Oct 08, 2009 marked it as to-read  ·  review of another edition
Yo! I want to read this soon -- which translation is better, Bothmer or Lyngstad? Anybody?
Nov 14, 2009 rated it it was ok  ·  review of another edition
The mad protagonist of this novel was not as effective for me as the protagonist of Hamsun's "Hunger," nor did the whole thing work as well as some of the other Hamsun novels I have read. ...more
Erik Graff
Apr 24, 2011 rated it liked it  ·  review of another edition
Recommends it for: Hamsun fans
Recommended to Erik by: Anne-Lise Graff
Shelves: literature
This novel is rather like Hamsun's Hunger, but more absurdist. If you like Dostoevsky, even Nietzsche, you might want to give Knut Hamsun a try. ...more
Jul 22, 2018 rated it it was amazing  ·  review of another edition
May 05, 2008 rated it really liked it  ·  review of another edition
Shelves: nobel, fiction, norwegian
I will make my character laugh where sensible people think he ought to cry.

And why? Because my hero is no character, no 'type,' ... but a complex, modern being.

- Knut Hamsun

I don't know whether Hamsun spoke these words to describe the character of Nagel in his work Mysteries, but I can say that in Nagel, he was successful in what he intended to carry out. Even though he does not want to call his hero a character, I found the (anti?)protagonist of Mysteries to be a remarkable character - for his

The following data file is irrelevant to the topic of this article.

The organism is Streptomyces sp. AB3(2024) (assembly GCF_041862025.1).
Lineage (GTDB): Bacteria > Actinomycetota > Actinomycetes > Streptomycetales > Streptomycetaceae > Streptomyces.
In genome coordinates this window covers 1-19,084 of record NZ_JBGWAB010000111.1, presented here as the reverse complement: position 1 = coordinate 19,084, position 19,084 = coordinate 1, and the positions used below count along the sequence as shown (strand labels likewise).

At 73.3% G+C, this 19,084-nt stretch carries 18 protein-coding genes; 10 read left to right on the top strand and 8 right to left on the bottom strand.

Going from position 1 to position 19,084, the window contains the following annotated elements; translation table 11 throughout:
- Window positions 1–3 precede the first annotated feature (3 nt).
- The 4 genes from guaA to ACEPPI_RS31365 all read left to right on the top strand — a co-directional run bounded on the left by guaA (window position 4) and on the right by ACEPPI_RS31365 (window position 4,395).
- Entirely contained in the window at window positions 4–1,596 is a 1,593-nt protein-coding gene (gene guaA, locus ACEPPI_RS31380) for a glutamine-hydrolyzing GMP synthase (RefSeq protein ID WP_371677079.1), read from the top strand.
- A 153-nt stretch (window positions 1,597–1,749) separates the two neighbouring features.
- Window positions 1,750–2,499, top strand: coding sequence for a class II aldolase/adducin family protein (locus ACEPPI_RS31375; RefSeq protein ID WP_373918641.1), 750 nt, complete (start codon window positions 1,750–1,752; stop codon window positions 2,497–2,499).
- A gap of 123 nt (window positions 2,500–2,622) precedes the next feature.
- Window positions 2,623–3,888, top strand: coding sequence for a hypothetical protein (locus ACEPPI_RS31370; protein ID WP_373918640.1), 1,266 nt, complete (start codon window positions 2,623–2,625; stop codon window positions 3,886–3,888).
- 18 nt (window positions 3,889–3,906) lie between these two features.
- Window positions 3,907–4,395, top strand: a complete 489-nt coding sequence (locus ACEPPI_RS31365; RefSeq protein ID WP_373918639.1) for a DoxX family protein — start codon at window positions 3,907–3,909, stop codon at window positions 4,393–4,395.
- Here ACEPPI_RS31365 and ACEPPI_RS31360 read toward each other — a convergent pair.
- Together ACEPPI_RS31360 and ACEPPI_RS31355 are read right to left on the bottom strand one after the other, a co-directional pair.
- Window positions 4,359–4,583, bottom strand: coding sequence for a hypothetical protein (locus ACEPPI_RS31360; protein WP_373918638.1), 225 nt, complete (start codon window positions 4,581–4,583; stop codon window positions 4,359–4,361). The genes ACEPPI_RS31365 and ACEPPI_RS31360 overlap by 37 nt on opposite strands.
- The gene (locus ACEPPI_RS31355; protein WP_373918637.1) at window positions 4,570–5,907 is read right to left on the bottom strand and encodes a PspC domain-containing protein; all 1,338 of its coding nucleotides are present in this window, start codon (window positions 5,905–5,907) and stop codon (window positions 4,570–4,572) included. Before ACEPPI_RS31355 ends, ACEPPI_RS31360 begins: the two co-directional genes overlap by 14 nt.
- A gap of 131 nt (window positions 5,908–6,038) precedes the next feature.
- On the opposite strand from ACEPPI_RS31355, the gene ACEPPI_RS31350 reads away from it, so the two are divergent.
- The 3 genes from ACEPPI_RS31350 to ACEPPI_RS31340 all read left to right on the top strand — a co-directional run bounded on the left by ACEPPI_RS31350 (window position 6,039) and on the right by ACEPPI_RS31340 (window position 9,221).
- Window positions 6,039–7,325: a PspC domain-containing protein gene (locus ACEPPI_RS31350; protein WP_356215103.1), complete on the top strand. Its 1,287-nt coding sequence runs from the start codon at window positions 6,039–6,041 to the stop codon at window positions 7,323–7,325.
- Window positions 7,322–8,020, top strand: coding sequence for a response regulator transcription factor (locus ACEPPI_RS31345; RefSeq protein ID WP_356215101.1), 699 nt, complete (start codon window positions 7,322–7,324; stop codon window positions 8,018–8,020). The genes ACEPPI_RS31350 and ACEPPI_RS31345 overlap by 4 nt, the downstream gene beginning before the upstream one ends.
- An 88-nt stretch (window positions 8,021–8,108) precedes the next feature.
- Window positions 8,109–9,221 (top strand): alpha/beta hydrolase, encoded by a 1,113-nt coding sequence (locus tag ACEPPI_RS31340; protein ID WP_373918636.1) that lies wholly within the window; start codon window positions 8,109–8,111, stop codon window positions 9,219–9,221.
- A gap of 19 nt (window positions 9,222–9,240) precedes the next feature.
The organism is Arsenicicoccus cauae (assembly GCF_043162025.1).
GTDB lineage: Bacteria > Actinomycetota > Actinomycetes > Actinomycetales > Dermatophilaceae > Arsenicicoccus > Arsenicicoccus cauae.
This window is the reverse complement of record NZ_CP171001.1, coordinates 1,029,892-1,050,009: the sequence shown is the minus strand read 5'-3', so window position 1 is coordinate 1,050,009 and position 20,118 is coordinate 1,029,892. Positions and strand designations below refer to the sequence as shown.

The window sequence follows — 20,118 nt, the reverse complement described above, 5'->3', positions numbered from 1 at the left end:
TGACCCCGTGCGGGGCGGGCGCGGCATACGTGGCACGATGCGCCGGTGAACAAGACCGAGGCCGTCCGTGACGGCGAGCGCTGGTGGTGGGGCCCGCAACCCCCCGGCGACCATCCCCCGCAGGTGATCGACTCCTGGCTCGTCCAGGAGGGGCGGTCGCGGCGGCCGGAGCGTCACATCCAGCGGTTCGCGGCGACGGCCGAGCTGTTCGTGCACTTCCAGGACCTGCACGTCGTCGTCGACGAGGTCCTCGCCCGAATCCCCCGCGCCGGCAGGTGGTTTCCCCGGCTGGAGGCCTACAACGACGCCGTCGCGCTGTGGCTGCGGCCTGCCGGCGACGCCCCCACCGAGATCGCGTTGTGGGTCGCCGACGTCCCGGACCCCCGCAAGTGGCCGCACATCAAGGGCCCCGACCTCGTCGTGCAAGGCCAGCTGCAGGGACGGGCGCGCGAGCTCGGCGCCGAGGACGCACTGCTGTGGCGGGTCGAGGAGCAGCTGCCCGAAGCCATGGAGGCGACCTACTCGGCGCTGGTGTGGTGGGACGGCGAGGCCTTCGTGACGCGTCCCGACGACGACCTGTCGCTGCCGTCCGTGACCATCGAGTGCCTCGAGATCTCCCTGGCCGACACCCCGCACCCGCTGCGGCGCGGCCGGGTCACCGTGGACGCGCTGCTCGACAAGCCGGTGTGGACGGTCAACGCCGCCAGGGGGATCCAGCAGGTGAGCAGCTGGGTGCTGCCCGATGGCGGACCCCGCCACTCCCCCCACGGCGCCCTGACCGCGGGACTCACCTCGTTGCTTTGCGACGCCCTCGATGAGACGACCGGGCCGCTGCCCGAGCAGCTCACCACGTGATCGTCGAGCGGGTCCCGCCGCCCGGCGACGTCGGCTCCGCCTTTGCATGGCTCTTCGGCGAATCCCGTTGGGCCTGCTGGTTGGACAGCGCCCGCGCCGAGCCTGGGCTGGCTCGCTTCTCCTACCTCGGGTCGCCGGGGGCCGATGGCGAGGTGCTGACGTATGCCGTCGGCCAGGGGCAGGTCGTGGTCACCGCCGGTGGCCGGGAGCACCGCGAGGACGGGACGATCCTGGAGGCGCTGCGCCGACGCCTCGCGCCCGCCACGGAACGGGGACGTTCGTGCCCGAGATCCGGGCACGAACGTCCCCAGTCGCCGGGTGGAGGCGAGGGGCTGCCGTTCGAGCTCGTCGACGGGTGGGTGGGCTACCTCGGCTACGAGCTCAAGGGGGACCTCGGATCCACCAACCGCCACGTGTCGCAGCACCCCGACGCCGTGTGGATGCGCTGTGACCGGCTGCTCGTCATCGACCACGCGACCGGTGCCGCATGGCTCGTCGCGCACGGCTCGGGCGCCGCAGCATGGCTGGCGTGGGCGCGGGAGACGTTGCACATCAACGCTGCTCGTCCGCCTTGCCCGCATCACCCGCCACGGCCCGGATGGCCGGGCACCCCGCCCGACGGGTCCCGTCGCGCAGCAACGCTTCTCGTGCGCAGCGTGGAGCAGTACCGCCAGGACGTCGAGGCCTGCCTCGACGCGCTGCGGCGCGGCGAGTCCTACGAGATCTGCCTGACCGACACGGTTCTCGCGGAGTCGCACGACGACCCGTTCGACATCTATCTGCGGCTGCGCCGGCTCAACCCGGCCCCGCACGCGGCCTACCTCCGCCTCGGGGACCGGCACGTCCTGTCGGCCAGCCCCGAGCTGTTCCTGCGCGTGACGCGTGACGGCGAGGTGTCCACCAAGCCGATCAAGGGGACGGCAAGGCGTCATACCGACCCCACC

Andrew Schirmer
Sometimes I ask myself why I ever bothered to study Russian. Bergman speaks to me in ways that Tarkovsky never will (we have a tradition of watching the complete Fanny och Alexander every Christmas), I'd rather eat at Copenhagen's Noma than anywhere in Russia, and Knut Hamsun's novels are far superior to anything Dostoevsky ever wrote. Well, I've only read this one, but I've got a gut feeling...

The plot of Mysteries is extremely simple--a strange man, Nagel, comes to town. An inferior novelist w
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Knut Hamsun was awarded the Nobel Prize in Literature in 1920 "for his monumental work, Growth of the Soil". He insisted that the intricacies of the human mind ought to be the main object of modern literature, to describe the "whisper of the blood, and the pleading of the bone marrow". Hamsun pursued his literary program, debuting in 1890 with the psychological novel Hunger. ...more

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“But what really matters is not what you believe but the faith and conviction with which you believe…” 58 likes
“There are some people who cannot help giving. Why? Because they experience a real psychological pleasure in doing so. They don't do it with an eye to their own advantage, they do it on the quiet; they detest doing it openly because that would take away some of the satisfaction. They do it in secret, with quick trembling hands, their breasts rocked by a spiritual well being which they do not themselves understand.” 39 likes